Keywords: entrepreneurship, financial constraints, gender, informal sector, difference-in-differences, India
    JEL: O12 G28 L26
    Date: 2020–11
  4. By: Sinha, Pankaj; Sawaliya, Priya; Sinha, Prateek
    Abstract: The present study analyzes the journey of the Indian stock market during the period of 2019 to 2020. With the help of this study, we try to solve the puzzle that why the stock market is rising amid the slowdown in the Indian economy. Further, we also examine why only the Large-cap stocks were rising, whereas Small-cap and Mid-cap stocks declined. The study also examines the impact of Coronavirus pandemic on the Indian stock market with the help of event study from the period 22nd January 2020 to 8th June 2020. We have analyzed the impact of this Pandemic on the constituents of the BSE Sensex 30 index. We have also examined the performance of stock markets of top ten countries severely affected by COVID-19. We find the reasons behind this anomaly that why the Sensex and Nifty were rising is that investors are forward-looking and want to invest only in the large corporations amid the slowdown in the economy. The reason for this optimism is the number of measures the government has announced to revive the economy. As a result, these securities become very expensive and hence, Sensex and Nifty have gone up. Hence, the stock markets were rising purely on the sentiments of the investors and the expectation of a better future. The extent of the spread of COVID-19, combined with a high death rate, has resulted in an extraordinary situation of lockdowns being enforced across the world. Therefore, there is a lot of anxiety and fear among them that has resulted in sell-offs as everybody demands safer assets such as gold and the government 10-year treasury bills. The stock markets of ten countries which we analyzed in this study are also negatively affected by COVID-19, especially till the last week of March. With the help of event study, we concluded that the Indian stock market is negatively affected by COVID-19.
    Keywords: stock market, slowdown, Indian economy, COVID-19, event study
    JEL: G12 G14 G17
    Date: 2020–06–10
  5. By: Vu, Quang; Tran, Tuyen
    Abstract: Using the Färe-Primont index and instrumental variable fixed effect estimation for the data of small and medium-sized enterprises (SMEs), this study considers if receiving government financial support enables SMEs in Vietnam to become more productive. The paper discovers no evidence of linkage between financial support and firm productivity. However, access to financial support improves technological progress and growth in firm scale but has a negative effect on improvement in technical efficiency. The estimation results reveal that the use of productivity as an aggregated index in previous studies may hide the real effect of government support on firm productivity.
    Keywords: Financial support; productivity; small and medium-sized enterprises; Vietnam
    JEL: O3 O31 O33
    Date: 2020–01–15
  6. By: Schmutzler, Armin; Letina, Igor; Seibel, Regina
    Abstract: This paper provides a theory of strategic innovation project choice by incumbents and start-ups. We apply this theory to identify the effects of prohibiting start-up acquisitions. We differentiate between killer acquisitions (when the incumbent does not commercialize the acquired start-up's technology) and acquisitions with commercialization. A restrictive acquisition policy reduces the variety of research approaches pursued by the firms and thereby the probability of discovering innovations. Furthermore, it leads to strategic duplication of the entrant's innovation by the incumbent. These negative innovation effects of restrictive acquisition policy have to be weighed against the pro-competitive effects of preserving potential competition.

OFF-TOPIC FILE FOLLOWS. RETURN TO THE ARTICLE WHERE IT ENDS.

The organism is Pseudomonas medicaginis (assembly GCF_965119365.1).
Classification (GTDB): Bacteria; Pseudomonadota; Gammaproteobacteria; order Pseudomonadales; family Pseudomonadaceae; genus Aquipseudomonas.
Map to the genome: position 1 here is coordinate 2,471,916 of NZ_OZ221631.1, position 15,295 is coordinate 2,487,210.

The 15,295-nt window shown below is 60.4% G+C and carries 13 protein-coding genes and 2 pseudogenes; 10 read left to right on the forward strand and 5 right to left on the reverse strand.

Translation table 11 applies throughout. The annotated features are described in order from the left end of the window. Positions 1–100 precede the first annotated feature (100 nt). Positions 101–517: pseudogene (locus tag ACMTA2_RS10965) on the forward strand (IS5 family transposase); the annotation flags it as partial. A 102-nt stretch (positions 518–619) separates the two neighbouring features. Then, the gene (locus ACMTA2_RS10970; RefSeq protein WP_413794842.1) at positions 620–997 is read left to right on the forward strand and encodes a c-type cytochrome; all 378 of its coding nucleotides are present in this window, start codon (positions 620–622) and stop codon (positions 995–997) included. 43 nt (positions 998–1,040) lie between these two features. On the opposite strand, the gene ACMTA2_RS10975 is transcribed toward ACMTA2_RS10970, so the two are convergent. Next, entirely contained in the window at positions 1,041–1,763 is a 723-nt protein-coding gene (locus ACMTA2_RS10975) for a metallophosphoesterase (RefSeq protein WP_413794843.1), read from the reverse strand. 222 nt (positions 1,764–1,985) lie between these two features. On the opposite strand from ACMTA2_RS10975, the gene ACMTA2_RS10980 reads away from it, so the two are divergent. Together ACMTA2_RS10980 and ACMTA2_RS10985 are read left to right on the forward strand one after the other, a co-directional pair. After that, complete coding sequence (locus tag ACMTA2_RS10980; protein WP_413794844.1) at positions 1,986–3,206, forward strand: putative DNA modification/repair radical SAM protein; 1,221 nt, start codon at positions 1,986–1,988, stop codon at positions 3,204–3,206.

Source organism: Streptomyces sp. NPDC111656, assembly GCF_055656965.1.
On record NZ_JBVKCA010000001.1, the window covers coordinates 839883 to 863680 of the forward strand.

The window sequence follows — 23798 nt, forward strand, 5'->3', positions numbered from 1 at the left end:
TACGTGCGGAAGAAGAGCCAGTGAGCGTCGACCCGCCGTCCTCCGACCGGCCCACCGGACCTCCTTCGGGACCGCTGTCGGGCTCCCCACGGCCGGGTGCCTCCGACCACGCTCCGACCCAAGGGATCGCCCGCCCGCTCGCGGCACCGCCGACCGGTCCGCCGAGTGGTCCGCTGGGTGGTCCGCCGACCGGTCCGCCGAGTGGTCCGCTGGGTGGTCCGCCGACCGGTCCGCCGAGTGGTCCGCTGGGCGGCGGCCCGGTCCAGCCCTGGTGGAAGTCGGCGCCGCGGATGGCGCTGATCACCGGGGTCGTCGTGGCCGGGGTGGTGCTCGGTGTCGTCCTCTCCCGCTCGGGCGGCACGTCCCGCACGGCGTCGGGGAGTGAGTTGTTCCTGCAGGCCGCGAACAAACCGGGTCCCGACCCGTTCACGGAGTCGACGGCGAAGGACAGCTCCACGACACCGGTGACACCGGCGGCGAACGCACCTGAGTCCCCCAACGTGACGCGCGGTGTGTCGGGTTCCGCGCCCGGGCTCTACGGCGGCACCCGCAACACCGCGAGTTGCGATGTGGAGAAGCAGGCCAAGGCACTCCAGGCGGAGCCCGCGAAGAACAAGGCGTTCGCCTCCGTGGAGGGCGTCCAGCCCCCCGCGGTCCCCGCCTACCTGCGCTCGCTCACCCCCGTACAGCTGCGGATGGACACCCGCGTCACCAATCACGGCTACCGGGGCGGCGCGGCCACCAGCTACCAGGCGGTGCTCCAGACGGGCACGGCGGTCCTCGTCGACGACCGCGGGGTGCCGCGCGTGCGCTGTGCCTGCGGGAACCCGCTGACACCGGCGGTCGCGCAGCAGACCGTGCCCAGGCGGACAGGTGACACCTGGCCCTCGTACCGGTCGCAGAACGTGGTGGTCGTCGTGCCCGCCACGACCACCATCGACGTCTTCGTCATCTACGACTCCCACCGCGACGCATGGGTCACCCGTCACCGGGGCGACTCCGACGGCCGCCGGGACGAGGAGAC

Keywords: innovation,acquisitions,mergers,competition,start-ups
    JEL: O31 L41 G34
    Date: 2020
  7. By: David Haritone Shikumo; Oluoch Oluoch; Joshua Matanda Wepukhulu
    Abstract: A significant number of the non-financial firms listed at Nairobi Securities Exchange (NSE) have been experiencing declining financial performance which deter investors from investing in such firms. The lenders are also not willing to lend to such firms. As such, the firms struggle to raise funds for their operations. Prudent financing decisions can lead to financial growth of the firm. The purpose of this study is to assess the effect of short-term debt on financial growth of non-financial firms listed at Nairobi Securities Exchange for a period of ten years from 2008 to 2017. Financial firms were excluded because of their specific sector characteristics and stringent regulatory framework. The study is guided by Agency Theory and Theory of Growth of the Firm. Explanatory research design was adopted. The target population of the study comprised of 45 non-financial firms listed at the NSE for a period of ten years from 2008 to 2017. The study conducted both descriptive statistics analysis and panel data analysis. The result indicates that, short term debt explains 45.99% and 25.6% of variations in financial growth as measured by growth in earnings per share and growth in market capitalization respectively. Short term debt positively and significantly influences financial growth measured using both growth in earnings per share and growth in market capitalization. The study recommends that, the management of non-financial firms listed at Nairobi Securities Exchange to employ financing means that can improve the earnings per share, market capitalization and enhance the value of the firm for the benefit of its stakeholders.